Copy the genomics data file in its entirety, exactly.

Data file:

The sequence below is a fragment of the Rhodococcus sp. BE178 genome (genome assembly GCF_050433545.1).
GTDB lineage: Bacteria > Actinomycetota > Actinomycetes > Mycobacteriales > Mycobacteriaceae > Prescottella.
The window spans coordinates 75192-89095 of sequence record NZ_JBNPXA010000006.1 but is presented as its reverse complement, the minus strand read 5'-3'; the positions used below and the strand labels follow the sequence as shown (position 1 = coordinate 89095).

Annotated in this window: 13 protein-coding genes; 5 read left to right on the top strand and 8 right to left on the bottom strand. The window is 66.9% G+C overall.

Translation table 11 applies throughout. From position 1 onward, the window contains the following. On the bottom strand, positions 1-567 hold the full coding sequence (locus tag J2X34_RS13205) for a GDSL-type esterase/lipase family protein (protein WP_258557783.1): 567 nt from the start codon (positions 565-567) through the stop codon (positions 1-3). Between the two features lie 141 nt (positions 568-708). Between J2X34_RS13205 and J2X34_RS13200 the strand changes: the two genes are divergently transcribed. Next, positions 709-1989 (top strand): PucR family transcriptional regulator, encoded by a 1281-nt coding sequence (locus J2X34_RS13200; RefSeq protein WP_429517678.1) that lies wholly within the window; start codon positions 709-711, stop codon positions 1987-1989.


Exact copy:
The sequence below is a fragment of the Rhodococcus sp. BE178 genome (genome assembly GCF_050433545.1).
GTDB lineage: Bacteria > Actinomycetota > Actinomycetes > Mycobacteriales > Mycobacteriaceae > Prescottella.
The window spans coordinates 75192-89095 of sequence record NZ_JBNPXA010000006.1 but is presented as its reverse complement, the minus strand read 5'-3'; the positions used below and the strand labels follow the sequence as shown (position 1 = coordinate 89095).

Annotated in this window: 13 protein-coding genes; 5 read left to right on the top strand and 8 right to left on the bottom strand. The window is 66.9% G+C overall.

Translation table 11 applies throughout. From position 1 onward, the window contains the following. On the bottom strand, positions 1-567 hold the full coding sequence (locus tag J2X34_RS13205) for a GDSL-type esterase/lipase family protein (protein WP_258557783.1): 567 nt from the start codon (positions 565-567) through the stop codon (positions 1-3). Between the two features lie 141 nt (positions 568-708). Between J2X34_RS13205 and J2X34_RS13200 the strand changes: the two genes are divergently transcribed. Next, positions 709-1989 (top strand): PucR family transcriptional regulator, encoded by a 1281-nt coding sequence (locus J2X34_RS13200; RefSeq protein WP_429517678.1) that lies wholly within the window; start codon positions 709-711, stop codon positions 1987-1989.